A DISCOURSE OF DOMINATION
France has been a long-standing enemy of African peoples on both sides of the Atlantic. The notorious 1685 edict of King Louis XIV and Jean Colbert, le Code Noir (the Black Codes) – a critical juridical treatise of domination served to denigrate the African person by dehumanizing Black existence, and marketing and legalizing the status of Africans as chattel. The horror of this conceit spread throughout the Americas as, el Codigo Negro in Spanish spaces of control, and the, Black Codes in Anglo-speaking spaces of subjugation.
Guadeloupe, Louisiana, Martinique, San Domingue (later Haiti) among others, were the places most ravaged by the Code Noir. Following its historic victory in 1803, Haiti later became the experimental laboratory of the global North for how to asphyxiate a people economically, diplomatically and materially. Within the first quarter of the 21st century, France with the assistance of the African Union and CEDEAO is attempting to do the same with Niger: throttling a country who has forcefully asserted its sovereignty.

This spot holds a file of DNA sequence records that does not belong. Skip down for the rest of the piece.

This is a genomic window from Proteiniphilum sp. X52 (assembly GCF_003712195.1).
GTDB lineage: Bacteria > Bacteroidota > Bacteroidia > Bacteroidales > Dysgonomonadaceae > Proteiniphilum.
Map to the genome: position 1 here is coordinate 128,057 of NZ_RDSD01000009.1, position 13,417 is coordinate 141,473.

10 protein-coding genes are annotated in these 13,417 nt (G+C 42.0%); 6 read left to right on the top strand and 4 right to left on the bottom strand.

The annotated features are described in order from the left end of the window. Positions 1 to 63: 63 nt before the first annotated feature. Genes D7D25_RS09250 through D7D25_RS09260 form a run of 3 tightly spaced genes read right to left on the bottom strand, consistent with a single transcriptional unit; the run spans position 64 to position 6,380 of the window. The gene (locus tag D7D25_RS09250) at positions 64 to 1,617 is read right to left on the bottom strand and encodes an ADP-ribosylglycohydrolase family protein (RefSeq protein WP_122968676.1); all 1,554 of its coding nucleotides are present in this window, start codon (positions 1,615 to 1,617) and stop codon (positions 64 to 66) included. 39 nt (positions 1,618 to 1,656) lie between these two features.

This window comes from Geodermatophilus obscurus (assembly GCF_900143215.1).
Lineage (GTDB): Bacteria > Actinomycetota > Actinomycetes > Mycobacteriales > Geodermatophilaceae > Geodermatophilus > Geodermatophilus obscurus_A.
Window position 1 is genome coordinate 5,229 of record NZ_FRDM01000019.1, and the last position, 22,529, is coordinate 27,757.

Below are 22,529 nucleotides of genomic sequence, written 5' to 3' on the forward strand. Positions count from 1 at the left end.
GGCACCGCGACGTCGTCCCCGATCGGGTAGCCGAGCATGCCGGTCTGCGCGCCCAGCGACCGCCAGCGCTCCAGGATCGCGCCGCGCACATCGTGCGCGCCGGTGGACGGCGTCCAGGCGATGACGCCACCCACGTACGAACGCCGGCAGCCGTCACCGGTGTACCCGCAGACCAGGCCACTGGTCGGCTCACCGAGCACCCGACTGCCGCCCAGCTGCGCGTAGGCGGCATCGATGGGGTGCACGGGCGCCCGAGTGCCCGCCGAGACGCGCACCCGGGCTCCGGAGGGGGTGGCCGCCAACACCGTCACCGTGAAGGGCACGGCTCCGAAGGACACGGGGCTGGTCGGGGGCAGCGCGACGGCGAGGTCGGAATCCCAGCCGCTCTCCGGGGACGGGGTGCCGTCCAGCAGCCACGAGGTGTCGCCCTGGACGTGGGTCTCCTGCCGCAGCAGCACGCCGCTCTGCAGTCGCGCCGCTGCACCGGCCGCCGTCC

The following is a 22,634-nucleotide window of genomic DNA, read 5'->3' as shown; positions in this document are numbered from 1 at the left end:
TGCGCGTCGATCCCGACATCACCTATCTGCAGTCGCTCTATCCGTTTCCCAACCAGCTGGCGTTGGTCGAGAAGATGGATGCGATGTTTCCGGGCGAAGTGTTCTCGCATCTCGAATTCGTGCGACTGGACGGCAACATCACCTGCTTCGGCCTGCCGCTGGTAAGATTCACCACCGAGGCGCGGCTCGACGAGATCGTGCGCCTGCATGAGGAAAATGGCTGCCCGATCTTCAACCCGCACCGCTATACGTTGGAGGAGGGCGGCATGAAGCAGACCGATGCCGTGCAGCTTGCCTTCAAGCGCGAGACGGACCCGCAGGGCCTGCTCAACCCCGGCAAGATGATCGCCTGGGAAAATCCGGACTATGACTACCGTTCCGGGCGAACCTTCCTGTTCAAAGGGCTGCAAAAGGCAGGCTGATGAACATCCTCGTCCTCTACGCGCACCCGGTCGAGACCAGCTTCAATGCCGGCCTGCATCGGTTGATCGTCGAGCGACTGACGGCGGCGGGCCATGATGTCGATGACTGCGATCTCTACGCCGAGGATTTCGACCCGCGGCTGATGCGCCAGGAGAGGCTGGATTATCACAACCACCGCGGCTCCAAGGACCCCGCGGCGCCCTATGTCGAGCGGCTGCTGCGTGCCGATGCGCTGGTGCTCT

Two hundred years later, Africans who shared the same sense of community, nationhood, language, history found themselves victims of the Berlin-Congo Conference’s scramble for Africa. All of the sudden the peoples of these disparate lands were forced to accept English as their official languages; others French; still others German. They were sitting at squared desks instead of the community circles they historically used to acknowledge each other. Their traditional religions were devalued, and replaced with Abrahamic ones, ectara. There are other concerns however, those related to governance such as, to what extent were African governments or monarchs and traditional chiefs involved in the decision to redraw the lines of their jurisdiction? Were these traditional African authorities’ signatories to the agreements devised by the Europeans? If so, what were the terms and conditions made party to in these dubious arrangements?